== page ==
Low-Inventory Markets

Whether the reasons sellers choose to list their homes now are voluntary or involuntary, they will benefit from the current lack of inventory in the housing market. Inventory has consistently dropped in Silicon Valley as a result of many factors, most notably because of the increased demand resulting from high job growth and limited construction of new homes. As of the end of September, Santa Clara County had approximately 10 percent fewer homes on the market year-to-date relative to 2016. While this lack of inventory has caused difficulties for many buyers, it has been a positive for sellers who are able to capitalize on the current market.

Lower inventory means each listing has less competition. By its nature, less competition means that there are more people looking at less listings, ensuring there will be more potential buyers for each house assuming the number of buyers is at least consistent with the level prior to the drop in inventory. Having more potential buyers often yields more offers, which result in a higher price due to leveraging offers against each other. The primary result of a low-inventory market is the most apparent one: higher prices.

Higher prices are also tied to low inventory in another way. The number of comparable properties to one that is on the market at a given time is generally lower. Buyers, agents, and appraisers alike look to the sales prices and minor differences of similar properties to compare them to the home on the market, which helps them determine the fair market value. Prospective buyers have to rely on usually just one or two properties that are highly comparable. In complexes with homeowner associations, this is easier with units being more fungible.

When low inventory is coupled with great marketing, new pricing records can be set. DeLeon Realty very recently achieved a new record for our sellers of a townhouse in the Old Mill complex in Mountain View. It was sold for $270,000 above list price and over $100,000 more than the most recent comparable property, which was by far the highest price ever in the complex.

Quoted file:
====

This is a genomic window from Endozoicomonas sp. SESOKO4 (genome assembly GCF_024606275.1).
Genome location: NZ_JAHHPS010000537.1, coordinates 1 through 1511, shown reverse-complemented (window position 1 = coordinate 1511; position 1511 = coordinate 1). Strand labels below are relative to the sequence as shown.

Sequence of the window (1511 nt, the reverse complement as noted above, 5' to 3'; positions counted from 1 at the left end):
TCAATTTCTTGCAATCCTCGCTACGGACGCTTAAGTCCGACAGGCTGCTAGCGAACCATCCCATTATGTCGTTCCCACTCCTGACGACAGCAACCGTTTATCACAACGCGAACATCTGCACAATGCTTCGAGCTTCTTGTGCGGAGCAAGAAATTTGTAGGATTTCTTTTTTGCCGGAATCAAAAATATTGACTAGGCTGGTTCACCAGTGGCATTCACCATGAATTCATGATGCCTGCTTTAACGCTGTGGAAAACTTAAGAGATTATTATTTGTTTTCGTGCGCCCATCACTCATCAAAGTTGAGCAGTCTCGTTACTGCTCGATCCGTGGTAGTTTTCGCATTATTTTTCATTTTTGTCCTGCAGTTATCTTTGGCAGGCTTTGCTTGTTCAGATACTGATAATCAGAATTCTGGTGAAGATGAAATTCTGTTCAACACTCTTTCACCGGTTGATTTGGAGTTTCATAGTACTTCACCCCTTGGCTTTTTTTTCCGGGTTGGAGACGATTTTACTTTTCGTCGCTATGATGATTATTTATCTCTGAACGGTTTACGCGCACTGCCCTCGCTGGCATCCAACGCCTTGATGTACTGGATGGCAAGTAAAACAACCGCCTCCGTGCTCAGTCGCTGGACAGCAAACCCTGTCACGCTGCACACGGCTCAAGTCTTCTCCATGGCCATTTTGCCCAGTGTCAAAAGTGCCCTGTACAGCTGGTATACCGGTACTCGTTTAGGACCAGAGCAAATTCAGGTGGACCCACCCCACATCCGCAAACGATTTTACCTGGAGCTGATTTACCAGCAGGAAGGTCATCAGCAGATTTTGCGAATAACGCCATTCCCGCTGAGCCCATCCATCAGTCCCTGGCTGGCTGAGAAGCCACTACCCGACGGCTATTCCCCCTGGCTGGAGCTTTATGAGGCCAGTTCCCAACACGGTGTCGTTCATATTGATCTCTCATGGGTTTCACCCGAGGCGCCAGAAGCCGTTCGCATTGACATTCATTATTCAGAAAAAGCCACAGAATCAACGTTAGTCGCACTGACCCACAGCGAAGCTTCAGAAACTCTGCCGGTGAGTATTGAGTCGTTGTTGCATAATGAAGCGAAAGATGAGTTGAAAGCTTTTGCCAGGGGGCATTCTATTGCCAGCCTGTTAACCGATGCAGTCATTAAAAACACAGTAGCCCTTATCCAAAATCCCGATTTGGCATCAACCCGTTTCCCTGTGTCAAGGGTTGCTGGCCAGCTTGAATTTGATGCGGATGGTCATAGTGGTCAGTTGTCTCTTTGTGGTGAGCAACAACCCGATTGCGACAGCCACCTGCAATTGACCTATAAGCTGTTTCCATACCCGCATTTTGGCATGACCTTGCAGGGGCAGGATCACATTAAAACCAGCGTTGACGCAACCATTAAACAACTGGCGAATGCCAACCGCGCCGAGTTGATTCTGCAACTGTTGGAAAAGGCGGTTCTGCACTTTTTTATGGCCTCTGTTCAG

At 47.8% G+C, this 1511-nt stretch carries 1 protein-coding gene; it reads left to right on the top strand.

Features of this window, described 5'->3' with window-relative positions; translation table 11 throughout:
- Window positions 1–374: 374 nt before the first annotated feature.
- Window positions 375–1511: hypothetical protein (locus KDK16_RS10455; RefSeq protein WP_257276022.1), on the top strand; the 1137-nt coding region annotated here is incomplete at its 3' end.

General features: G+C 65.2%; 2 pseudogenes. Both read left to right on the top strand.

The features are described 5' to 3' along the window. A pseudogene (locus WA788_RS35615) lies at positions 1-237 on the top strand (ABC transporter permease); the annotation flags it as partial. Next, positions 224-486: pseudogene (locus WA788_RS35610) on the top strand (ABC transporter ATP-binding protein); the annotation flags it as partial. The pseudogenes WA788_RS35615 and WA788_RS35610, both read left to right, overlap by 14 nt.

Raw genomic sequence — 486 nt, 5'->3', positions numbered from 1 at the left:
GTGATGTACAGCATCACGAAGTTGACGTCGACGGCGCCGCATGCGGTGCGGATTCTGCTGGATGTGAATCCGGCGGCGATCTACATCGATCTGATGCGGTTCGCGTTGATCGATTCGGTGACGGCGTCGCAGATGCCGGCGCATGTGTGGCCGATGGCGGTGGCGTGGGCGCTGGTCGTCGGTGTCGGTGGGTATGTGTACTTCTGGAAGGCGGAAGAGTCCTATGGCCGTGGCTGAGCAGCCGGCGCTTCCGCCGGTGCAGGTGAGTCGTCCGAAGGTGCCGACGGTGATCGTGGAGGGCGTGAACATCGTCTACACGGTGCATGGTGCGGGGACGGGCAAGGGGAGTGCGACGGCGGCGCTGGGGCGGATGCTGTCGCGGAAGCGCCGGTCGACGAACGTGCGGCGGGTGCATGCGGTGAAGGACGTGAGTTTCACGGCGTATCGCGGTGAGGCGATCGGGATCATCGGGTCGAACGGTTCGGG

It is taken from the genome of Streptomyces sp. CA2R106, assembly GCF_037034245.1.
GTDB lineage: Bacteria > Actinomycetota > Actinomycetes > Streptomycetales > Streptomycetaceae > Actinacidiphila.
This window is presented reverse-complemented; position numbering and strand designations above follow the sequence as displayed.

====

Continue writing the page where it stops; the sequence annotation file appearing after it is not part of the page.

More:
Sellers also have had success obtaining specific terms in their sales contracts that may have been difficult to obtain in higher-inventory markets. With high inventory, buyers considering one listing may decide to move on to another if they find out the sellers of their first choice property require a two-month rent-back. They have better alternatives. In this low-inventory market, alternatives are often less desirable or non-existent, causing buyers to offer generous terms in order to have a shot at winning the home.

Not only can sellers often get a two-month rent-back if they want it, but they are now able to get it rent-free. For example, the sellers of our listing at 236 Liebre Court in Sunnyvale received 20 offers and sold to an all-cash buyer who offered a two-month free rent-back. Besides including free rent-back agreements, large initial deposits that may be deposited immediately into escrow upon acceptance are being offered by buyers who hope to stand out.

In addition, a low-inventory market is often fast-moving. Offer deadlines are common after just one week on the market. Many offers are received at once, and sellers typically accept one that day. In a high-inventory market, buyers have many homes to choose from and some will take longer to sell. Quick closings are also quite common, because a fast one will make an offer more tempting to sellers.

How long this market with low inventory will last is yet to be seen. However, it is certain that sellers will continue to see competitive bids which yield favorable sales presently and in the near future.